Colyer's mind games over as big clash looms
Peter Ryan March 25, 2017 11:05 AM
OCCASIONALLY during the pre-season Essendon speedster Travis Colyer has let his mind wander to imagining how Saturday night's return to AFL football might feel.
Having not played since round 11, 2015, due to injury then suspension, the Bomber has spent the pre-season rebooting himself as an AFL footballer.
Ahead of the first JLT Community Series game on a Thursday night in mid-February, the wait between his final training session, which ended at midday Wednesday, and rocking up to the ground at 6pm the next night seemed to last an eternity.
After having spent 2016 filling any vacant space in order to stay busy it was a shock to the system.
Once he arrived at Etihad Stadium, his coach, John Worsfold was different and so were 15 of his teammates.
A new, abbreviated warm-up had been introduced during 2016, adding another dimension to the preparation.
The senses took time to adjust.
Wearing the same No.32 he had worn in 57 games before the Court of Arbitration for Sport handed down a season long ban to him and his teammates in January 2016 helped.
Many familiar faces remained in the rooms too, with Colyer noting the masseur's hands loosening his limbs for the task ahead in the same manner as before.
Before he knew it, he was accelerating around the ground with his familiar, quick steps.
"[The routine] comes back pretty quick," Colyer told AFL.com.au.
Saturday night's clash against Hawthorn at the MCG however is likely to be anything but routine for anyone who bleeds red and black.
As Colyer has in the past month, Bombers' supporters will rediscover the sights and smells that once surrounded their football club when they return to the MCG free of the drama that engulfed the team for the past four seasons.
The countdown many carried in their heads since CAS's decision last January will be over.
"It will be just that real excitement and happiness to be out there again," Colyer said.
"That feeling to run out with 21 other guys who I have worked hard over the pre-season with and ultimately to begin our journey moving forward is really exciting, not only for myself and the playing group, but the whole football club."
Colyer knows he belongs after cementing a spot in the line-up during the back half of 2014 and the first 11 games of 2015.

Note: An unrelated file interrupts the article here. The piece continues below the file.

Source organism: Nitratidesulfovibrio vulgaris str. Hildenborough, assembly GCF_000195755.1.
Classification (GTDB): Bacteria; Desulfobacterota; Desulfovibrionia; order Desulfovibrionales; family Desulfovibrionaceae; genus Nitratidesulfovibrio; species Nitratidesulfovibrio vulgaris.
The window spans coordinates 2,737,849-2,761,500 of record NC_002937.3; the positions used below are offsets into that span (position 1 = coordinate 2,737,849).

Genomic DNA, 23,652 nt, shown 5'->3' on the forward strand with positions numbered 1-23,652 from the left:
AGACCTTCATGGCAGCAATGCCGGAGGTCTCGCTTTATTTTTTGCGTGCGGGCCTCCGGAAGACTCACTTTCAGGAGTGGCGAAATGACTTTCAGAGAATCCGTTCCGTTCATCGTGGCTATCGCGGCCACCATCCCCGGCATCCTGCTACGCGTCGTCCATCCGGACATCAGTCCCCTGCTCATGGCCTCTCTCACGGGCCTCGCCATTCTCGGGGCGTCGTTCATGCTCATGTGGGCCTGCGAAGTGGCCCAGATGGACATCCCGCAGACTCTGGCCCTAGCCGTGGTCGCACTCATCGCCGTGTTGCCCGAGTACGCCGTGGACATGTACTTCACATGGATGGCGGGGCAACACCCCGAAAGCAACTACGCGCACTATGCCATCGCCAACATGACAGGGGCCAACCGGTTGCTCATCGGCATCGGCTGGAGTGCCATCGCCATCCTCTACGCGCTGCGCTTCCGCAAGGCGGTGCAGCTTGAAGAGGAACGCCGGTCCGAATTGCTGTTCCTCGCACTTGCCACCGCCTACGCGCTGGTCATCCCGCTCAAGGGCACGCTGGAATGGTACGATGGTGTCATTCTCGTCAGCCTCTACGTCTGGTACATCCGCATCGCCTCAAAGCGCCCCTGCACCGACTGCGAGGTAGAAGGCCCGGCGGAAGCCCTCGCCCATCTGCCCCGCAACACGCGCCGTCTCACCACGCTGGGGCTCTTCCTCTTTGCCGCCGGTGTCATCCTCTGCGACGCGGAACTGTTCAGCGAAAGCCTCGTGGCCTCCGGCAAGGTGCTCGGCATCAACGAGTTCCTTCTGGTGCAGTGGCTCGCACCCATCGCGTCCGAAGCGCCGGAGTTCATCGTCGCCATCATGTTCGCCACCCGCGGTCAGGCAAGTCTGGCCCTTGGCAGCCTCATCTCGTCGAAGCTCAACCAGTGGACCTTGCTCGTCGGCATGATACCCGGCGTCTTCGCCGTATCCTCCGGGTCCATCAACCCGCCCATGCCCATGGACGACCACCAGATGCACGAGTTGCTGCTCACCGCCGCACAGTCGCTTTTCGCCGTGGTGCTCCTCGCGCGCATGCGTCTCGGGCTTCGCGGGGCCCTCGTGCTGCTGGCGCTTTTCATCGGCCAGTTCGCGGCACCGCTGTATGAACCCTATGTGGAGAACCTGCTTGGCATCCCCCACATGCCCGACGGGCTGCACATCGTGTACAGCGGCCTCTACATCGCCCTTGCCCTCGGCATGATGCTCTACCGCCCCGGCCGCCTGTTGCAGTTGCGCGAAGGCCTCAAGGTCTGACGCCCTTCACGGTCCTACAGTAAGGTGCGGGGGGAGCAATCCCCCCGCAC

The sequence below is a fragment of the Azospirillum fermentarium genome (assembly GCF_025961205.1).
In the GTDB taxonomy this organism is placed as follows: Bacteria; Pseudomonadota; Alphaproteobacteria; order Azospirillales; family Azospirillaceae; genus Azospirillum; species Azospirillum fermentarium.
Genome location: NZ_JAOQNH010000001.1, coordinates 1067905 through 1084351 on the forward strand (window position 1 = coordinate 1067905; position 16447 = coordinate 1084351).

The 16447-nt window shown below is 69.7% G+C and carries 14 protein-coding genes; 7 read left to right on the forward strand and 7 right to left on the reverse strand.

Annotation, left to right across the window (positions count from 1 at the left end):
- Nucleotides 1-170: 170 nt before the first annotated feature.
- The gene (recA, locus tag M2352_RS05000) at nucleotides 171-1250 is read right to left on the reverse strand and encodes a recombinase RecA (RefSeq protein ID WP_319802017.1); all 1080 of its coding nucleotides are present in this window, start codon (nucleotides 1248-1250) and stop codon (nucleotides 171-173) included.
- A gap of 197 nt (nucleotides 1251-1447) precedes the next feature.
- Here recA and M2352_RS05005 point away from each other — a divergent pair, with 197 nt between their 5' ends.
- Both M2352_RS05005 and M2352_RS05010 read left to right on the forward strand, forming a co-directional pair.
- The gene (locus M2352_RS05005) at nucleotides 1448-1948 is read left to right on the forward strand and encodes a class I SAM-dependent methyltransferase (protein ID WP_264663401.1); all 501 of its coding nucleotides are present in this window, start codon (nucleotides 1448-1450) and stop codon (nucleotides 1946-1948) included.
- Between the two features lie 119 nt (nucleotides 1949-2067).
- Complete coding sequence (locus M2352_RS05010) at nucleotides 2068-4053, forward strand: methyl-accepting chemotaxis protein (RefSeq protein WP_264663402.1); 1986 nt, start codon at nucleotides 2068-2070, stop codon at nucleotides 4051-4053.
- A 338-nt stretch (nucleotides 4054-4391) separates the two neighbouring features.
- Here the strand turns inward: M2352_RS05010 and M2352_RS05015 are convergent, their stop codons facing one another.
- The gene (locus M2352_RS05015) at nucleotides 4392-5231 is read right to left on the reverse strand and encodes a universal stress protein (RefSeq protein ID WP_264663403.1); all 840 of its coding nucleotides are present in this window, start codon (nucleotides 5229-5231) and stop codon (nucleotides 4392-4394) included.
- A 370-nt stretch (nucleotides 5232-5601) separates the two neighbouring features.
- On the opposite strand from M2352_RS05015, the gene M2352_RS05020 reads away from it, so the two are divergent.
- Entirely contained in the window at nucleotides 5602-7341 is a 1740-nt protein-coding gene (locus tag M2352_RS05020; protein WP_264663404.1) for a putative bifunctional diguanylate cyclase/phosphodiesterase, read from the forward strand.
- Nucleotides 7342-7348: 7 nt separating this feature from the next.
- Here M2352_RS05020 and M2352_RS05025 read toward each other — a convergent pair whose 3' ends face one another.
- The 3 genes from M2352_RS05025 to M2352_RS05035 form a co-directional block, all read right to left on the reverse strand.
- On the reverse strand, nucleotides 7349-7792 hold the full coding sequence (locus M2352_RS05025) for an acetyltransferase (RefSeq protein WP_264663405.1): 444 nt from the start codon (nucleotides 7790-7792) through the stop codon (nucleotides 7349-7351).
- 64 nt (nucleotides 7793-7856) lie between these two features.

Before a navicular injury struck he played 22 consecutive matches, a patch of form that would help Colyer through his year in exile as it had confirmed to him, and others, he could belonged at the highest level.
"[It] probably made me a little bit comfortable knowing I was able to break in and play and have an impact," Colyer said.
But he quickly understood he would need to keep adapting, as he was thrown some new challenges in the pre-season.
Colyer headed into centre bounces 18 times in the JLT Community Series, having been there just four times since his first season 2010 (when he attended 27 centre bounces in 11 games), and is better for the experience.
"Just to have that exposure to see how those experienced midfielders move and play in a game as opposed to training, which is a little bit reduced in intensity, is something I will learn from," Colyer said.
"There is absolutely nothing like playing a game, and the learning and the experience you can get from that."
That sentence underlines what was lost in 2016 but Colyer is looking forward in more ways than one to 2017.
All of a sudden alongside him inside 50 in Essendon jumpers are a field of sprinters in Orazio Fantasia, Anthony McDonald-Tipungwuti and Josh Green.
Green's goal sense, McDonald-Tipungwuti instinctive positioning and Fantasia's combination of endurance and speed provides an eclectic mix and has fired Colyer's enthusiasm to play as a midfielder-forward.
What happens on opening night remains to be seen but Colyer says it's just the first step to fulfilling his ambition to play a whole season, having managed no more than 12 games a year between 2010-2015.
But he knows the nerves will kick in at some stage and can't wait for the adrenalin rush that comes with playing football in front of a big crowd to return.
"[I] have caught myself out thinking what is it going to be like to run out again," Colyer said.
"[I will] reflect and appreciate what the moment actually is [and] appreciate what it really means for me and the footy club."